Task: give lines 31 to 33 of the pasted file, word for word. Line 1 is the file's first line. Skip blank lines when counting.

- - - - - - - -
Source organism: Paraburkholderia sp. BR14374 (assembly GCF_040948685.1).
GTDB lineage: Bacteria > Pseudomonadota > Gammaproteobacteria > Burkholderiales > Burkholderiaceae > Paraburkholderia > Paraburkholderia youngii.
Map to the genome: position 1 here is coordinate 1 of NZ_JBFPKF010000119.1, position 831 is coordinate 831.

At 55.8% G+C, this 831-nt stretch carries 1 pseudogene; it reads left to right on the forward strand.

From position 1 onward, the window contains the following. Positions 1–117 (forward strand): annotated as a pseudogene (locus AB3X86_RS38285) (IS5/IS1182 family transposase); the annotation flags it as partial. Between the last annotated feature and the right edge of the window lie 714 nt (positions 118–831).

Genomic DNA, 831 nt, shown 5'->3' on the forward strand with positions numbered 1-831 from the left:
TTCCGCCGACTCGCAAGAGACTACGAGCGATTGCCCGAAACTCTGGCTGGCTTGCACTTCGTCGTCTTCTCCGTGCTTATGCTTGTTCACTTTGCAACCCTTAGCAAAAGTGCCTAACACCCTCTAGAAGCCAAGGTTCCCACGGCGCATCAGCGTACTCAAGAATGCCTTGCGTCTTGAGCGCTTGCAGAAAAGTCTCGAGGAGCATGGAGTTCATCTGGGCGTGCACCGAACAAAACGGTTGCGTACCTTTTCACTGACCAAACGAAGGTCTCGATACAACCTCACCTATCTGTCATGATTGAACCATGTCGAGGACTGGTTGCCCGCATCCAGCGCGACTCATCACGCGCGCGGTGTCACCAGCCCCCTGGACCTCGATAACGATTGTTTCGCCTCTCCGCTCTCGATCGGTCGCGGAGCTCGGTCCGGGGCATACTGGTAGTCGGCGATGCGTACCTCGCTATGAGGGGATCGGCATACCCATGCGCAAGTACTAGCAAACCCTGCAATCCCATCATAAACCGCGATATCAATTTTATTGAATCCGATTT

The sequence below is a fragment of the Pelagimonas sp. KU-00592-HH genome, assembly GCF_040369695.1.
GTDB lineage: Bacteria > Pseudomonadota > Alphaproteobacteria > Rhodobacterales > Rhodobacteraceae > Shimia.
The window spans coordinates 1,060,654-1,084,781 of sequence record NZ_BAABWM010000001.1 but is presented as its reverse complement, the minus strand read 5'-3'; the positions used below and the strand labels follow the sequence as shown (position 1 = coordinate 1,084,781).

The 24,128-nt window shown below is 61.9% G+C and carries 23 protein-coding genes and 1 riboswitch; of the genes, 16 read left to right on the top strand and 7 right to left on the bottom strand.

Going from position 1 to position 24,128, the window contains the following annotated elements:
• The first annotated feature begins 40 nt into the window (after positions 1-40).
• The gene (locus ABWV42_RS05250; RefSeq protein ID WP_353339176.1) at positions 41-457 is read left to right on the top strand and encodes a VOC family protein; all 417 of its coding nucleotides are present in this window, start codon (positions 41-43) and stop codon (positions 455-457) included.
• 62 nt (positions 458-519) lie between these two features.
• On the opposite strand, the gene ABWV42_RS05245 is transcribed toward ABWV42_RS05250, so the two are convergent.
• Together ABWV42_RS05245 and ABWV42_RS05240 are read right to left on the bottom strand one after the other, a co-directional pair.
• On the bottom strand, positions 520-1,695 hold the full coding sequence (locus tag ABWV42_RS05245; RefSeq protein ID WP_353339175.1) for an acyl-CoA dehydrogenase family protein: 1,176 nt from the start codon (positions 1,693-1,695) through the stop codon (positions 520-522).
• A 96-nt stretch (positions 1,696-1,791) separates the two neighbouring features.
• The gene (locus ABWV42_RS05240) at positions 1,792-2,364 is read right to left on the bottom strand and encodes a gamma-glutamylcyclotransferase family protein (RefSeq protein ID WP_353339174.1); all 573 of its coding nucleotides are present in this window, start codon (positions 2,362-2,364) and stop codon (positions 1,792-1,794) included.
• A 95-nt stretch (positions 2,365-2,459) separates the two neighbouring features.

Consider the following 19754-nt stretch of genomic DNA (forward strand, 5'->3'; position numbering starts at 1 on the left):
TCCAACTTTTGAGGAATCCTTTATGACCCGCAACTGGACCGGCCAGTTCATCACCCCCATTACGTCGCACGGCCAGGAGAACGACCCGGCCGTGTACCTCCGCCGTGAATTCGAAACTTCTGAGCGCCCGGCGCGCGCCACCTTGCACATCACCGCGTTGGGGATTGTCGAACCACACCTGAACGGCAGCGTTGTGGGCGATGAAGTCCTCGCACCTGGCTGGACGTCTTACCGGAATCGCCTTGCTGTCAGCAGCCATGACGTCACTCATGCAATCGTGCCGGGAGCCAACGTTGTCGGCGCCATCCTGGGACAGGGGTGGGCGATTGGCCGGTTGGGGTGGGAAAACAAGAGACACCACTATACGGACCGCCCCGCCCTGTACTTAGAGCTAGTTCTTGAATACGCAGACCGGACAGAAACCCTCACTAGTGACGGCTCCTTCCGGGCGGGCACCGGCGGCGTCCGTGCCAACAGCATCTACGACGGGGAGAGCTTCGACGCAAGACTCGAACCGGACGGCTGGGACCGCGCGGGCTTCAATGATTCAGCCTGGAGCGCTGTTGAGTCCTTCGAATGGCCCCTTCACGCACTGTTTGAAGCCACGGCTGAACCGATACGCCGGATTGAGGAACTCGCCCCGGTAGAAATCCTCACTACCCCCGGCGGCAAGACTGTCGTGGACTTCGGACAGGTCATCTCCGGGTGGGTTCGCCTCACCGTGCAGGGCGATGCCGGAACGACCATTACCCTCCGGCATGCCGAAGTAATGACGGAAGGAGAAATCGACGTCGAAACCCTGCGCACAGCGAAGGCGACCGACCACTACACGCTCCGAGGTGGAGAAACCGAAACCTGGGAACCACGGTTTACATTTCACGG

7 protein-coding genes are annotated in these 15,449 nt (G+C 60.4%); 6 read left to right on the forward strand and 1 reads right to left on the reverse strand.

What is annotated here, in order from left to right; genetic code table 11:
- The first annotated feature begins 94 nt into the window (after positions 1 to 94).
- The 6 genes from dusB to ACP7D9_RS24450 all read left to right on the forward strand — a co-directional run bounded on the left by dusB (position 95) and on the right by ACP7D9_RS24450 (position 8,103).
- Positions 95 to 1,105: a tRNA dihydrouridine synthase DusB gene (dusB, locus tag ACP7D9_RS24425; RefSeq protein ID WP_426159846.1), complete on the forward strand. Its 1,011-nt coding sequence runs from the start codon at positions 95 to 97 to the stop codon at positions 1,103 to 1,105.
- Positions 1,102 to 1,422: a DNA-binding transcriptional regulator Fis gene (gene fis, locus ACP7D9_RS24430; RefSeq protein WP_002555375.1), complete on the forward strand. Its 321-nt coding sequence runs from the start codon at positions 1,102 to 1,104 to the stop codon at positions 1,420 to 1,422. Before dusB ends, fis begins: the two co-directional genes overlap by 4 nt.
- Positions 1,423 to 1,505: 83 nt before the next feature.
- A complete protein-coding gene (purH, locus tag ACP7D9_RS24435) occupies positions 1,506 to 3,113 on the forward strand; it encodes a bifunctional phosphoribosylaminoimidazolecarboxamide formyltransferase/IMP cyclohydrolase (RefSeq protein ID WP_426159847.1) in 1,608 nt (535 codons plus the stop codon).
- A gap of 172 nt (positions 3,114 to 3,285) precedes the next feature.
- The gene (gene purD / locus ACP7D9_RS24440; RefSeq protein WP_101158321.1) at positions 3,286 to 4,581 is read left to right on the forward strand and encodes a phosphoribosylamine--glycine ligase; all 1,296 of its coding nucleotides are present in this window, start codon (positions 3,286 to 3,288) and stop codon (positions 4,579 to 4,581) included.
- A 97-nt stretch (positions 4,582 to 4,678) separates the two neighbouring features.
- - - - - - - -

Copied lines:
- A complete protein-coding gene (purH, locus tag ACP7D9_RS24435) occupies positions 1,506 to 3,113 on the forward strand; it encodes a bifunctional phosphoribosylaminoimidazolecarboxamide formyltransferase/IMP cyclohydrolase (RefSeq protein ID WP_426159847.1) in 1,608 nt (535 codons plus the stop codon).
- A gap of 172 nt (positions 3,114 to 3,285) precedes the next feature.
- The gene (gene purD / locus ACP7D9_RS24440; RefSeq protein WP_101158321.1) at positions 3,286 to 4,581 is read left to right on the forward strand and encodes a phosphoribosylamine--glycine ligase; all 1,296 of its coding nucleotides are present in this window, start codon (positions 3,286 to 3,288) and stop codon (positions 4,579 to 4,581) included.